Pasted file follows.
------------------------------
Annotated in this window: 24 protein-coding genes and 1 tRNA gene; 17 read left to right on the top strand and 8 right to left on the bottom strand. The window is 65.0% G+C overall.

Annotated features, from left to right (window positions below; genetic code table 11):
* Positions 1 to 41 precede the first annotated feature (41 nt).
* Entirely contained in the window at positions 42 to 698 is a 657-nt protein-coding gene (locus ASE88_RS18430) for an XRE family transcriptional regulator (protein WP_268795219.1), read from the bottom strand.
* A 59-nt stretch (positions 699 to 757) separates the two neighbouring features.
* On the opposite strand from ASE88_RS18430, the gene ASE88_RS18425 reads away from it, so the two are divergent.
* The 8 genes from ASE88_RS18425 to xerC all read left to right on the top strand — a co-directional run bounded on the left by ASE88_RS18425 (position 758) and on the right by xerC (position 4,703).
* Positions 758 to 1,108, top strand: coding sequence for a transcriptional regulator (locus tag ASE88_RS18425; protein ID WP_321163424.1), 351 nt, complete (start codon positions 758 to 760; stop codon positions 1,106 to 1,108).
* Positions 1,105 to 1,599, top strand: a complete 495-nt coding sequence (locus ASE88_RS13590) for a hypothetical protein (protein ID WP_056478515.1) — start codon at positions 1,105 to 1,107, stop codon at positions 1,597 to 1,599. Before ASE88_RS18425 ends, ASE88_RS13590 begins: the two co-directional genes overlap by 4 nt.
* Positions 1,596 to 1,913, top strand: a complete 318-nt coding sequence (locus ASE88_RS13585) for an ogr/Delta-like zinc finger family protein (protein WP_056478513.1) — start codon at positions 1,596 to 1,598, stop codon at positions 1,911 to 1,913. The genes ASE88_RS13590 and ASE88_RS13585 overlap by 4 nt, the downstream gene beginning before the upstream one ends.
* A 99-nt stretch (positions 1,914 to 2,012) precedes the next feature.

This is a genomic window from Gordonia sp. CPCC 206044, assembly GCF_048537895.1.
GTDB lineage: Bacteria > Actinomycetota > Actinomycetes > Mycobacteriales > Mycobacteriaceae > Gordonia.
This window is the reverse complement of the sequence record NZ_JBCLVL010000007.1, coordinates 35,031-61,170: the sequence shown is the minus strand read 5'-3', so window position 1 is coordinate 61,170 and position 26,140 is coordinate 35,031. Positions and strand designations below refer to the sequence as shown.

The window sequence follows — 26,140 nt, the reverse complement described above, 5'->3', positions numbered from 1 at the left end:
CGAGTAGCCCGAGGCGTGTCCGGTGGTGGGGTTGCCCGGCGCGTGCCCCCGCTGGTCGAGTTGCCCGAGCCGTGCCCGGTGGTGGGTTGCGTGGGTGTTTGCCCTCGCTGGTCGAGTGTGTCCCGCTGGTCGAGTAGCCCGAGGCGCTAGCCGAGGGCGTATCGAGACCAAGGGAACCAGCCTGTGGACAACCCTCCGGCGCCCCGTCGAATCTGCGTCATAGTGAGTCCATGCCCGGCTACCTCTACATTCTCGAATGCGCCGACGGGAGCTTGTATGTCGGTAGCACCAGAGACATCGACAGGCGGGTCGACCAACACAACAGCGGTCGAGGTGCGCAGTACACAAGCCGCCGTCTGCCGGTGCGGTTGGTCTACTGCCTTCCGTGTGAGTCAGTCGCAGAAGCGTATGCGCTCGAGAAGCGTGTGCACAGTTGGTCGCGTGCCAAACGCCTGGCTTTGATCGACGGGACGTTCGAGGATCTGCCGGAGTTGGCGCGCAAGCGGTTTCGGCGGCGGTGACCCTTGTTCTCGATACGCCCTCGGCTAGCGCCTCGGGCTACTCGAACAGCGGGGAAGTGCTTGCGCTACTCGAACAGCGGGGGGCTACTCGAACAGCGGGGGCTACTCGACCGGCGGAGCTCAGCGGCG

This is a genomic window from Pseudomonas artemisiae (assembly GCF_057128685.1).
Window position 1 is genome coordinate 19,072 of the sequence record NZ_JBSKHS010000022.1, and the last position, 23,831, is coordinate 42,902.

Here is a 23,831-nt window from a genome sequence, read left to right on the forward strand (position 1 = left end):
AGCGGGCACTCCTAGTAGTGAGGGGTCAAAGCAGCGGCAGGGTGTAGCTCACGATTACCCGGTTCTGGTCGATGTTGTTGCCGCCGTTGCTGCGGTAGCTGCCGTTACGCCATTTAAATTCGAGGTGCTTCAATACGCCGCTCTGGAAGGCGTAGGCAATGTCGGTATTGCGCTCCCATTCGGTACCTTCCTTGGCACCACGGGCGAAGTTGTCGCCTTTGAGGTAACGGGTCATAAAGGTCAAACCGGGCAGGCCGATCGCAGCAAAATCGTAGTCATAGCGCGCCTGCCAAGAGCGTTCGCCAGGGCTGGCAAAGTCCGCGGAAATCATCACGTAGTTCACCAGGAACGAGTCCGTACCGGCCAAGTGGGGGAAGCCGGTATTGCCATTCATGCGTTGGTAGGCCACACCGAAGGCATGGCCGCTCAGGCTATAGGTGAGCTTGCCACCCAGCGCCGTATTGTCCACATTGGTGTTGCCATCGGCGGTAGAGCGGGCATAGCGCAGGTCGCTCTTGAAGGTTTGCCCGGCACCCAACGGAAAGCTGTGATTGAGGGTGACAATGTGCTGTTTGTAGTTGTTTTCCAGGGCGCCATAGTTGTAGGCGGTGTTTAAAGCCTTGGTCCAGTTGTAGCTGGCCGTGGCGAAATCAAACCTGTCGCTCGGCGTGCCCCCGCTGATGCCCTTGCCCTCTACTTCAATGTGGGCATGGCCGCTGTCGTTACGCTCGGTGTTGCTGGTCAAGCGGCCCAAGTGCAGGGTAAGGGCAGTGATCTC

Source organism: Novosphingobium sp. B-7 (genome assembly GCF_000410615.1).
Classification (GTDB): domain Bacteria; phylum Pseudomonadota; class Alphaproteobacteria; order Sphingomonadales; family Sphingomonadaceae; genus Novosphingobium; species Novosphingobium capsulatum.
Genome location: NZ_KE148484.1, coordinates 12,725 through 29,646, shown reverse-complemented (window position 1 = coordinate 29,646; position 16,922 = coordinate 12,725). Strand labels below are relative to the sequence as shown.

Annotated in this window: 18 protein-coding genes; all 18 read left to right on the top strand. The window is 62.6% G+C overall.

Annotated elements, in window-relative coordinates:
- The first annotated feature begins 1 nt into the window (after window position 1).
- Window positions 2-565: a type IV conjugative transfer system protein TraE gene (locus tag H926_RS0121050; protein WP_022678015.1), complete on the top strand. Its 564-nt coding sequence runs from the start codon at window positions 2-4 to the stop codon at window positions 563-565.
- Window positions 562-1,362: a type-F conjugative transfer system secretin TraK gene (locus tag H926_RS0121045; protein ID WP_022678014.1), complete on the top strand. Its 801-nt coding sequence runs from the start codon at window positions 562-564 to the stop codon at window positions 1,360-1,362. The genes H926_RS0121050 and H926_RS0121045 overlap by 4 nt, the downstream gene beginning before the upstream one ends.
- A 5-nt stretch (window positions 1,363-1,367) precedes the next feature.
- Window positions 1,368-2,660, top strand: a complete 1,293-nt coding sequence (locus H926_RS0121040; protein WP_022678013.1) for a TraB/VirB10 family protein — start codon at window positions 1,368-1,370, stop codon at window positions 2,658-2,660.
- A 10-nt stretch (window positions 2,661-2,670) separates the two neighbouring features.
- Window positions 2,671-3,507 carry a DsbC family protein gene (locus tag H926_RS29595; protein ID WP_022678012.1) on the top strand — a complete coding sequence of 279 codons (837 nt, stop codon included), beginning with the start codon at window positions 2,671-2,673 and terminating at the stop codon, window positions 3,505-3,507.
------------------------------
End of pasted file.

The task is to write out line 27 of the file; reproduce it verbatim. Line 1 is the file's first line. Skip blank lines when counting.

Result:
- Window positions 2-565: a type IV conjugative transfer system protein TraE gene (locus tag H926_RS0121050; protein WP_022678015.1), complete on the top strand. Its 564-nt coding sequence runs from the start codon at window positions 2-4 to the stop codon at window positions 563-565.